—Okay, this one was done several months after the two-parter introducing Huntress, thus there was plenty of time to course-correct what they had done. So, did they? Ha. Ha ha ha.
-We start off with Helena going undercover at a strip club to kill a guy, natch. It’d be churlish to criticize Arrow for a little female nudity when, let’s be honest, the only way they could be more obvious with the scenes where Stephen Amell exercises with his shirt off is if they played Careless Whisper on a loop and put Vaseline on the lens like when Captain Kirk sees a pretty girl. But with the rest of the episode’s treatment of Helena, it just comes off as insulting. “I am the token bad girl! I’m just supposed to act psycho and be sexy!”
-As it turns out, Helena’s father, Sir Not Appearing In This Episode, pretty much got off the hook entirely with the legal system by ratting out his compatriots. So you’d think Helena could solve her whole problem by going to some mob guy and saying “hey, help me kill this rat” instead of having to threaten Ollie into helping her, but whatever. You’d also think the fact that Ollie’s pretentious drivel about Bertinelli facing ‘REAL JUSTICE’ having been proven a hundred percent wrong would affect his attitude towards Helena in some way. Nooope.
-Yes, this episode doubles down on the Psycho Helena stuff, making her almost totally unsympathetic and quite possibly a cop-killer. I’m not at all sure why you would take a popular heroine, one of the leads (in fact) of Birds of Prey, DC’s premier book for women, and turn her into an out-and-out villain when you could use any other villainess for the same thing. It’s like DC making a big to-do about Dick Grayson showing up in The Dark Knight Rises, then it turns out they’re just using the name for an alcoholic bum character. What’s the point?
-Not actual dialogue.
Ollie: So, Helena, with decades of comic book history to your name and two distinct incarnations, both of which have incredibly interesting backstories, what are you going to get up to in this, your return episode?
Helena: I thought I’d do some cliched bunny-boiler antics, you know, a little Fatal Attraction, a little Basic Instinct. I KNOW YOU LOVE ME, OLLIE! THAT’S A PRIORITY TO ME NOW FOR SOME REASON EVEN THOUGH I HAVE EVERY REASON TO HATE YOUR GUTS!
Ollie: Well, I guess you’d better kill something super-cute so we lose all sympathy for you as a person.
Helena: On it. *takes off Felicity’s glasses, boils them*
-Let’s review. On the one side, we have Mr. Bertinelli, who has killed countless people and the law has refused to punish him, which is Ollie’s whole deal. On the other side, we have Helena, who is completely obsessed with killing him, but you know, her heart’s in the right place or whatever. Previously, we had Ollie stop Helena from killing him supposedly for her own psychological benefit. HERE, HE’S WILLING TO KILL HELENA TO STOP HER FROM KILLING HER FATHER. Seriously, what the fuck is Ollie’s problem? And this is after Helena has protected Ollie’s secret identity. What exact reasoning does Ollie have not to let Helena get her revenge and then hope she fucks off? If she keeps killing people after that, yeah, sure, take her out then. But why would you want to continue antagonizing this woman instead of just letting her have this one?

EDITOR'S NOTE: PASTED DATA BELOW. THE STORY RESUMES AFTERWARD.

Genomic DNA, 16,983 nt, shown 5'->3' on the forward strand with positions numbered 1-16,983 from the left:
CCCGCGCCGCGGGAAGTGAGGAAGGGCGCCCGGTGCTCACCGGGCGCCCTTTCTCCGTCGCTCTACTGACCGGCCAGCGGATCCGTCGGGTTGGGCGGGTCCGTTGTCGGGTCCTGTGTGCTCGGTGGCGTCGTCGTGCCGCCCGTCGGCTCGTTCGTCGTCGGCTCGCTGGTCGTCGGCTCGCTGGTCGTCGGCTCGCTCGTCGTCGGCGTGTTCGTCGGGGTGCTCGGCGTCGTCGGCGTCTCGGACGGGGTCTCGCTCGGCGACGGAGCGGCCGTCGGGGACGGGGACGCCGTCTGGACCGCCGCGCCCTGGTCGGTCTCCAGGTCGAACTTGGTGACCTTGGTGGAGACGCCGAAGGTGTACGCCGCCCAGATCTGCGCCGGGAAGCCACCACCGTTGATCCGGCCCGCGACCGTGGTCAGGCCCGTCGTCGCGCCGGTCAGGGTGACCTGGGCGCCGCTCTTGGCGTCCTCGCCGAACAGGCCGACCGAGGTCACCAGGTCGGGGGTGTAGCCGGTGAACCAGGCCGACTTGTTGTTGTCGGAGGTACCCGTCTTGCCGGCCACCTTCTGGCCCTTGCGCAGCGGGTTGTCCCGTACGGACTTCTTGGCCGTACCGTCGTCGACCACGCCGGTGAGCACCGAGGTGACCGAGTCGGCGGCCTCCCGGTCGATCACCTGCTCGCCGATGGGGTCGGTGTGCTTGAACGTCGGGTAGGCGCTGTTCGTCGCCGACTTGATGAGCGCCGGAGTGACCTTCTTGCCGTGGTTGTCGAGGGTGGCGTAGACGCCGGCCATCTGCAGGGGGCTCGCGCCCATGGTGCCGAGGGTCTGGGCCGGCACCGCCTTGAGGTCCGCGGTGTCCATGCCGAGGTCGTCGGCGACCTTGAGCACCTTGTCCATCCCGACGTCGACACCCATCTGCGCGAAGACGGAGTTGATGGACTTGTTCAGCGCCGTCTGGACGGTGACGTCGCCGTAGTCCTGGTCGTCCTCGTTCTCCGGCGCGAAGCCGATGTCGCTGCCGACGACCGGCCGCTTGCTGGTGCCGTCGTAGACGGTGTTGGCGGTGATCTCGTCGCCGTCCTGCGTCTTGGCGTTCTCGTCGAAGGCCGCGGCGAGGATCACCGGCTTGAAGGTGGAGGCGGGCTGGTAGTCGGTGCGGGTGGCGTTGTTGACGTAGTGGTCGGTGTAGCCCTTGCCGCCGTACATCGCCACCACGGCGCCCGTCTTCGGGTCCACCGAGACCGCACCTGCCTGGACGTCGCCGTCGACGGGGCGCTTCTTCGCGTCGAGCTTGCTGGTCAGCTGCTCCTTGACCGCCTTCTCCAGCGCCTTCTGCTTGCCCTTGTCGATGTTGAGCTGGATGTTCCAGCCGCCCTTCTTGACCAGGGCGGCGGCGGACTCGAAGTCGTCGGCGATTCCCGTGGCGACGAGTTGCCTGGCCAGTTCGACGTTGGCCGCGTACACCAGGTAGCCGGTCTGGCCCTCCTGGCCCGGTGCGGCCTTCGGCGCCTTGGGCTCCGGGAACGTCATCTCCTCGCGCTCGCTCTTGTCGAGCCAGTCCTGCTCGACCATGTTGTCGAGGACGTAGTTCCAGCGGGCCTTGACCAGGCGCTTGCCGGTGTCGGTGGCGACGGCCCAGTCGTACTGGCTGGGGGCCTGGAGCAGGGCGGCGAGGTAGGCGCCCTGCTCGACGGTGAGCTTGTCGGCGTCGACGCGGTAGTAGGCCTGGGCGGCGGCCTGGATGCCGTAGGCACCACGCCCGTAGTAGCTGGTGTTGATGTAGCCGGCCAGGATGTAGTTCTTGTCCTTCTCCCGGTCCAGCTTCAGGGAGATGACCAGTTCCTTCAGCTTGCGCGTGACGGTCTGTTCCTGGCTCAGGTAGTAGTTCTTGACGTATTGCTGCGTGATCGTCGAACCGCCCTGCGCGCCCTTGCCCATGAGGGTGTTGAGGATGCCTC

-In case you think I’m harping on this too much, in, like, the very next episode, Deadshot, Diggle’s arch-enemy, shows up with government agency ARGUS hot on his tail. Ollie straight-up asks Diggle if he wants Deadshot arrested. Diggle says no, and from there on out, the plan is pretty much them murdering Deadshot because he killed Diggle’s brother. This is the exact same situation Helena was in, wanting to get revenge for her fiance’s murder, but for some reason, in Helena episodes Ollie is a moral authority with the highest regard for the sanctity of life, and whenever she’s not around, he has to really think about not killing a catatonic mental patient (no, seriously).
-Also—this is just a bit odd—in the Nu52, Helena is Bruce Wayne’s daughter from an alternate dimension. The show, obviously enough, uses the Helena Bertinelli incarnation, and cast her with a woman so pale, her next appearance was in a vampire show. Later, DC also introduced a Helena Bertinelli in their comics, but instead of looking like the character’s portrayal in the popular TV show where she’s a recurring guest, she’s African-American or something? I mean, okay, but shouldn’t this sync up a little? But then, we are talking about the company that spent approximately fifty years taking break-out character Chloe Sullivan from their Superman TV show and putting her in a Superman comic book…